ENTREPRENEURSHIP is no easy feat. There are those who succeed and there are those who don’t. A little help along the way spells the difference.
This year, 2016, marked the formal “bayanihan” in the local business community. This meant that big brothers and sisters of Cebu, going beyond their personal interests, reached out and helped smaller enterprises succeed in their respective businesses. This was aligned with the vision of “bringing Cebu to the next level.”
Businessman and consultant Virgilio “Nonoy” Espeleta, 56, is one of those local business owners who extended their time and expertise to new entrepreneurs, who are striving to do well, as part of the Kapatid Mentor Me program of the Department of Trade and Industry (DTI).
The 12-module mentorship program of the trade agency spans a 10-week period and aims to help micro, small, and medium enterprises (MSMEs) through coaching. Under this progam, mentors from the business sectors and academe teach MSMEs the different facets of business operations, including human resource management, taxation, financial management, operations, and marketing.
In Cebu, the Mentor Me program was first launched in October in partnership with Go Negosyo and the Cebu Chamber of Commerce and Industry (CCCI). The first batch, consisting of 26 MSMEs, graduated last Dec. 9.
From the start, Espeleta volunteered to mentor these entrepreneurs and was responsible for the creation of the modules, which are now being adopted by the Mentor Me programs implemented in different parts of the country. Joining him as mentors were CCCI President Melanie Ng, Bunny Pages and 20 other established local business owners.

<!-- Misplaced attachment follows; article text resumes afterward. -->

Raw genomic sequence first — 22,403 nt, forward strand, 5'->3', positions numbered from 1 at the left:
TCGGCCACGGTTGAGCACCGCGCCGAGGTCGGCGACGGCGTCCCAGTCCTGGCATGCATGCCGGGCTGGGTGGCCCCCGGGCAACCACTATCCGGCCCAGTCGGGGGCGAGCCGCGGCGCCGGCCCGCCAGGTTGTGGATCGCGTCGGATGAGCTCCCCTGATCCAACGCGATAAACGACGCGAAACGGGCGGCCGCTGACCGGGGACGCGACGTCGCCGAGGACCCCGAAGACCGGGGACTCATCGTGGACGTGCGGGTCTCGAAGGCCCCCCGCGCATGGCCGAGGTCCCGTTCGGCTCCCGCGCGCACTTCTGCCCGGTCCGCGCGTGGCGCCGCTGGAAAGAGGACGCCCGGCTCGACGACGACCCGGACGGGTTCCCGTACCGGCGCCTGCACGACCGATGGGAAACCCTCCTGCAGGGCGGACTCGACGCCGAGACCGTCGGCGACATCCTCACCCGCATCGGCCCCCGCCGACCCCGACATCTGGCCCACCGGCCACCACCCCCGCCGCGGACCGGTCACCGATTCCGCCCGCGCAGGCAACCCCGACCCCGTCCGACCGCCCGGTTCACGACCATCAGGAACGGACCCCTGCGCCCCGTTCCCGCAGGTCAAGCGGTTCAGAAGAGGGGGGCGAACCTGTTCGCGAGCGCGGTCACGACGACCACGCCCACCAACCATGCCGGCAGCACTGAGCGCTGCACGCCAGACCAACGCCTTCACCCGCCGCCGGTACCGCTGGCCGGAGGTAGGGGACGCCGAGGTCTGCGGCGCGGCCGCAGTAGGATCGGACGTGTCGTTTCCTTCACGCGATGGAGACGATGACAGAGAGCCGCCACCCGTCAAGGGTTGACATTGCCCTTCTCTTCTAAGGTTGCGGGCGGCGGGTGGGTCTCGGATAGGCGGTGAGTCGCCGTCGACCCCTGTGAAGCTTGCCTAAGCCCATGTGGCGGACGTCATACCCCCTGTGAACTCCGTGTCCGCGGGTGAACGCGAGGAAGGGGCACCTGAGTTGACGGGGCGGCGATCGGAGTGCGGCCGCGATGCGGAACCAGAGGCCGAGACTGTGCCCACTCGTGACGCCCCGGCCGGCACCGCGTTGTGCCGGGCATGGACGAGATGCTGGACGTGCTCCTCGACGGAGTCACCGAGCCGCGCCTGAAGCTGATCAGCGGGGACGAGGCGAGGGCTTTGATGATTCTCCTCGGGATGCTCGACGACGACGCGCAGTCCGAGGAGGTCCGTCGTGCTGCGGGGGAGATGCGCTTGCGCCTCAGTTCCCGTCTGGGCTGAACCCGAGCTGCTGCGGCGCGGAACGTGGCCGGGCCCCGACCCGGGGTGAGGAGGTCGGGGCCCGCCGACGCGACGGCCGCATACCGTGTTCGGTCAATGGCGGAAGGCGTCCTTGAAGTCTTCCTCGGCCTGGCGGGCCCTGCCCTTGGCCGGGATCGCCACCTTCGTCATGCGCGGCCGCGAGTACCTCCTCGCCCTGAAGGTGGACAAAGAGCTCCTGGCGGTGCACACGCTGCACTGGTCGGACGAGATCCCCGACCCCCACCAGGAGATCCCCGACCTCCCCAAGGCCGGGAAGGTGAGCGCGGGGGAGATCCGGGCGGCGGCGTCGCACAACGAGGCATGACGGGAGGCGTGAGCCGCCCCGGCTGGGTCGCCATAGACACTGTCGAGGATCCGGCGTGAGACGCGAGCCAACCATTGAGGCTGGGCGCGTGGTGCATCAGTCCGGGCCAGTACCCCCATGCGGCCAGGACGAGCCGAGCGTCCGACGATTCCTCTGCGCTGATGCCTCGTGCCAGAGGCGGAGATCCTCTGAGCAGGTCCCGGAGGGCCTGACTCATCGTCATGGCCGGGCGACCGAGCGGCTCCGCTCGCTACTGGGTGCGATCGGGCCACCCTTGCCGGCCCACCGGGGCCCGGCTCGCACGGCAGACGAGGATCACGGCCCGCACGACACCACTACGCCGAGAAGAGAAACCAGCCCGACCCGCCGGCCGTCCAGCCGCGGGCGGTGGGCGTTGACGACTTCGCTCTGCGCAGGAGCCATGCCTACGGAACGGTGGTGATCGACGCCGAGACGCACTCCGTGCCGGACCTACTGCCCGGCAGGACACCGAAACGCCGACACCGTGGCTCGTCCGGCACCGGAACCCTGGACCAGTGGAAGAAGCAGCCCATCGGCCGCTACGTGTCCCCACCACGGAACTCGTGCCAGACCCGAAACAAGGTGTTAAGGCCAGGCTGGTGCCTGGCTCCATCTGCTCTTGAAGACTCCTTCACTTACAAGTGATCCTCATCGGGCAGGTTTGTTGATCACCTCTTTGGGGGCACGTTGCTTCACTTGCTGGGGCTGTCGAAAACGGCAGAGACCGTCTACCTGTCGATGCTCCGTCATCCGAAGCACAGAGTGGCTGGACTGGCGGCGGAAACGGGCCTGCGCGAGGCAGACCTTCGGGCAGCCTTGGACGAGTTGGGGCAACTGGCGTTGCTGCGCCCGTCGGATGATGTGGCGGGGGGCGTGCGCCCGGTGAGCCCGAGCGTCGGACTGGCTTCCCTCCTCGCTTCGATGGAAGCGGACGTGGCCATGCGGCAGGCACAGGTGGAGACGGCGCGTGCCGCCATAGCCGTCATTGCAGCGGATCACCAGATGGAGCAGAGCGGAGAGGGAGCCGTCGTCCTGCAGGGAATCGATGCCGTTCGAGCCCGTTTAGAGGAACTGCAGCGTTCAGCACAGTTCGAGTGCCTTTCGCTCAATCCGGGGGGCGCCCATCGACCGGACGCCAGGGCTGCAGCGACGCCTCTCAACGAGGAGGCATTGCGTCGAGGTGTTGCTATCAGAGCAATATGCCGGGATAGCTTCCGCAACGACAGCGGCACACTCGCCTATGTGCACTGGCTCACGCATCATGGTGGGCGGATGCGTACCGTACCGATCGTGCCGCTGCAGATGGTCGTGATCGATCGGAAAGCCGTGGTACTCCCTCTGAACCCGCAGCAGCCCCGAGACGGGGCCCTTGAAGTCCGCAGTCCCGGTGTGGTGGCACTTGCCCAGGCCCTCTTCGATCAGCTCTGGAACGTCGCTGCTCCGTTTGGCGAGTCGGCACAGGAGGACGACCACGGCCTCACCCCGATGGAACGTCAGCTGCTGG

“We have to help them, the new entrants in business, because they need help. They cannot grow to their full potential if there’s no one around who will closely mentor them and guide them in their journey as entrepreneurs,” said Espeleta, who is also the CCCI vice president for business development.
Preliminary data from DTI Cebu show that there were 14,289 business name registrations issued in the first 11 months of 2016. This represents a 3.09 percent increase from the same period last year.
“2016 was a good year for our MSMEs because of strong domestic demand. 2016 was also an election year so election spending would also be a big contributor (to overall economic growth),” said DTI Cebu Director Maria Elena Arbon.
The local trade agency saw a unique set of entrepreneurs this year, after having transportation network vehicle service (TNVS) drivers of Uber and GrabCar obtain business name registrations with DTI.
“We noticed that there was a spike in the number of business name registrations for transport services for Uber and GrabCar during the fourth quarter,” noted Arbon.
Training on e-commerce
The year also saw further development of micro enterprises with the revised Republic Act 9178 or the Barangay Micro Business Enterprise (BMBE) law, which exempts micro enterprises from income tax and minimum wage requirements. The revised law transfers to DTI the BMBE registration, from the local government unit, which made it “fairly easy” and “hassle-free,” said Arbon.